Billy Barnett, who recorded 2014’s Clearing the Path to Ascend, even returned to co-produce. Rieseberg said the only notable difference in the process is how much the band played the material before recording.
“We just demoed it over and over again and refined it and listened a lot and then re-demoed it again,” he said. “So we were extra-prepared for the studio this time. We were extra-surefooted going in and there was a little bit more of a relaxed vibe. Once we were in the studio recording, we were super up on the songs. It leant a little more relaxed kind of vibe when we were tracking.”
Reassured they would be able to continue as a band, they wanted to take full advantage of any chance they had to make music.
“We were just so elated to be still playing together and for Mike to be healthy,” Rieseberg said. “Not only alive but healthy and fully functioning. … There was a different kind of feeling in the studio this time, for sure. … I don’t think we’ve ever played that much together. It was like every free moment we had we were getting together.”
Rieseberg said Scheidt also seems happier.
“I would say one thing I’ve really noticed is it seems like he’s less tightly wound and he’s got a — how should I put this? — it’s like this level of gratitude, or I don’t know what he’s feeling, but he’s a lot more relaxed these days and just a little bit more going with the flow,” he said. “It really put things in perspective for him.”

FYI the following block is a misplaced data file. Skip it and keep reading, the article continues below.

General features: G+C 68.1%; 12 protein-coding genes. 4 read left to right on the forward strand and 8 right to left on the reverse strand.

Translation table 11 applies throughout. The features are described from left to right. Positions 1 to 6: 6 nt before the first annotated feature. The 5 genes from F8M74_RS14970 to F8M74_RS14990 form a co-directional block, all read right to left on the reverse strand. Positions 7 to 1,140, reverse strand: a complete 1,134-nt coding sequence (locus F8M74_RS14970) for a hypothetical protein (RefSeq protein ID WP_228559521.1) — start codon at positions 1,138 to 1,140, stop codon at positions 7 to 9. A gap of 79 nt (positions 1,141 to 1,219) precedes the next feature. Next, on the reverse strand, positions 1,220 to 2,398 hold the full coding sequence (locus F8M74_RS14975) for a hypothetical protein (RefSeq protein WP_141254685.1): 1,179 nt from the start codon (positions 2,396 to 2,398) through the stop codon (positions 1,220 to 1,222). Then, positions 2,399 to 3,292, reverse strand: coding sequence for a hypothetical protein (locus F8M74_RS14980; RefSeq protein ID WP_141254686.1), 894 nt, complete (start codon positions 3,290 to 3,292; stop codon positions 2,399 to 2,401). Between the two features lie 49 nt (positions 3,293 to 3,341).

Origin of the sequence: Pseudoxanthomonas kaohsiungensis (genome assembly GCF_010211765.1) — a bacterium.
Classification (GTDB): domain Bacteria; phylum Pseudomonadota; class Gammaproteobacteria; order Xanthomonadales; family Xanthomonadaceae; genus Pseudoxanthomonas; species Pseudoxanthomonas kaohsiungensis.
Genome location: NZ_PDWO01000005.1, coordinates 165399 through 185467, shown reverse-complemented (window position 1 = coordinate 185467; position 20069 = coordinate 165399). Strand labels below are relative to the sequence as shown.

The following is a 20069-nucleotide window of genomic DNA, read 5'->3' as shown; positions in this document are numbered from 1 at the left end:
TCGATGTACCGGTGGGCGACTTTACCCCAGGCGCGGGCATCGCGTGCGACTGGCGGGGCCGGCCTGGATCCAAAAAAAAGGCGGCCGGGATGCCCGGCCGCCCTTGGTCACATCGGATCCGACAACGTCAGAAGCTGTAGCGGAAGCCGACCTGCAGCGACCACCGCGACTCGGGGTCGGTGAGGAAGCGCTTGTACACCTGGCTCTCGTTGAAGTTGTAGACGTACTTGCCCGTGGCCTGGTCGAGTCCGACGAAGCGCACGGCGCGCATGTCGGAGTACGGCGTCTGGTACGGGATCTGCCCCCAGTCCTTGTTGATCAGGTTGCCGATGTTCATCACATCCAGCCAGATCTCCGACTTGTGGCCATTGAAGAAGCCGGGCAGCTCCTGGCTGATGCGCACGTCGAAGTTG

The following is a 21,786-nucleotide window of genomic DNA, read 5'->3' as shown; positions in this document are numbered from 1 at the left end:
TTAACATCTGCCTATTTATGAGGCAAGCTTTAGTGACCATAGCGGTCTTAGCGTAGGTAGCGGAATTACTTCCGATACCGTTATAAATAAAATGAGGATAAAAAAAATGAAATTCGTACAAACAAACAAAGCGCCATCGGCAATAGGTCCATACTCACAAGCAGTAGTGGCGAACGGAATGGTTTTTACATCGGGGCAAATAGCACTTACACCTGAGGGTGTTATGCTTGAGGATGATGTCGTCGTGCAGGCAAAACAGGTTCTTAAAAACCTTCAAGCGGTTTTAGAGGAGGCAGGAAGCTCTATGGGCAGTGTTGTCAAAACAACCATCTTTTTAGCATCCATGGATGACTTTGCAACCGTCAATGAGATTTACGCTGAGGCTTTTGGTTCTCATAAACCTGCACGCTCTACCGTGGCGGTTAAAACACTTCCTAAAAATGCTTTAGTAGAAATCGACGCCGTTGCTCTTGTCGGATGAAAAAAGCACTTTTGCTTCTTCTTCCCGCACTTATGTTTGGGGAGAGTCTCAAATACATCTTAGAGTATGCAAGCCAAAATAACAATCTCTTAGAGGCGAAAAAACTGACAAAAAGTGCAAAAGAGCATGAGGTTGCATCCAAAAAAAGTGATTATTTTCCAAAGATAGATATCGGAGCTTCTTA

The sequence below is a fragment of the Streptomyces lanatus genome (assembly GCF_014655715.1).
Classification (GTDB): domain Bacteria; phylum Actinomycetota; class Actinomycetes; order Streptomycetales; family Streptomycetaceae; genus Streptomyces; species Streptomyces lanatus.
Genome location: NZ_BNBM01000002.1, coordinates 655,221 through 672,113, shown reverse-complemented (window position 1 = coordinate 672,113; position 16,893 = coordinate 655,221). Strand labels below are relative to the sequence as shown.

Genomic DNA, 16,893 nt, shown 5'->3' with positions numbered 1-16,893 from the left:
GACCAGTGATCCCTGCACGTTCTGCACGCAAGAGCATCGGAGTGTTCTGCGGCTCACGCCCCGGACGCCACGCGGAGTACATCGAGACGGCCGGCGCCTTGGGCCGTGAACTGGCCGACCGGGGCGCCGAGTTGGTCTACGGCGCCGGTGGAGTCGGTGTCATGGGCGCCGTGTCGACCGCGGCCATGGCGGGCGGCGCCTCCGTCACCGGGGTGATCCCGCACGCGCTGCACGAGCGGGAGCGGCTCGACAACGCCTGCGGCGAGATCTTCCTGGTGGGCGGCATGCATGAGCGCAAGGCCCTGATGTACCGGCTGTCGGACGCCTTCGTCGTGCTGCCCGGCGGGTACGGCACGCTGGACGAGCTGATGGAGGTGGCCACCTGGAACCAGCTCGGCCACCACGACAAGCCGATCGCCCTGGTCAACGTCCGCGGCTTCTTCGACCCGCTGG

Our Raw Heart is unmistakably touched by the experiences of surviving an existential threat.
“It really just makes you remember how quickly it can all just go away,” Rieseberg said. “It just shifts your priorities a little bit or puts you in check, like, ‘Oh yeah, it’s that quick.’ … And there’s not a lot of mercy in situations like that. … Coming out of it and being like, ‘Holy shit; we’re going to make a record and we’re going to keep making these songs.’ There’s this perpetuating stokedness and gratitude and love within our band between us, and also it just bled into the songs and it’s very evident in the lyrics, I think.”
The inescapable, merciless nature of death has been a favorite topic in metal since the days of Black Sabbath and Coven, and Our Raw Heart contains one of the heaviest songs Yob has released to date (“The Screen”). Less common themes such as gratitude for “love from miracles” and the Andean concept of ayni, or sacred reciprocity, give a spiritual optimism to the title track, and “Beauty in Falling Leaves” finds Scheidt repeatedly proclaiming, “Your heart brings me home.”
Metal, Rieseberg said, is an expansive musical genre capable of conveying the complexity of the human experience, even if some fans are put off by any shade lighter than pitch black.
“Maybe it’s because of what our heroes have wrote about in the past,” he said. “The bands that shaped us maybe didn’t sing about the same things. So I think it might be uncomfortable for people to sing about that or yell about it or roar, but I feel like there’s a lot of room for it.”
Even when the music is dark, Rieseberg said the experience of playing metal with Yob remains a highlight of his life.
“But as far as us playing together and being in the room together, we’ve never been better friends,” he said. “We got tighter as friends and as a band. It really just shifted perspective for me. These guys are hugely important to me as people in my life, and I love what we make together.”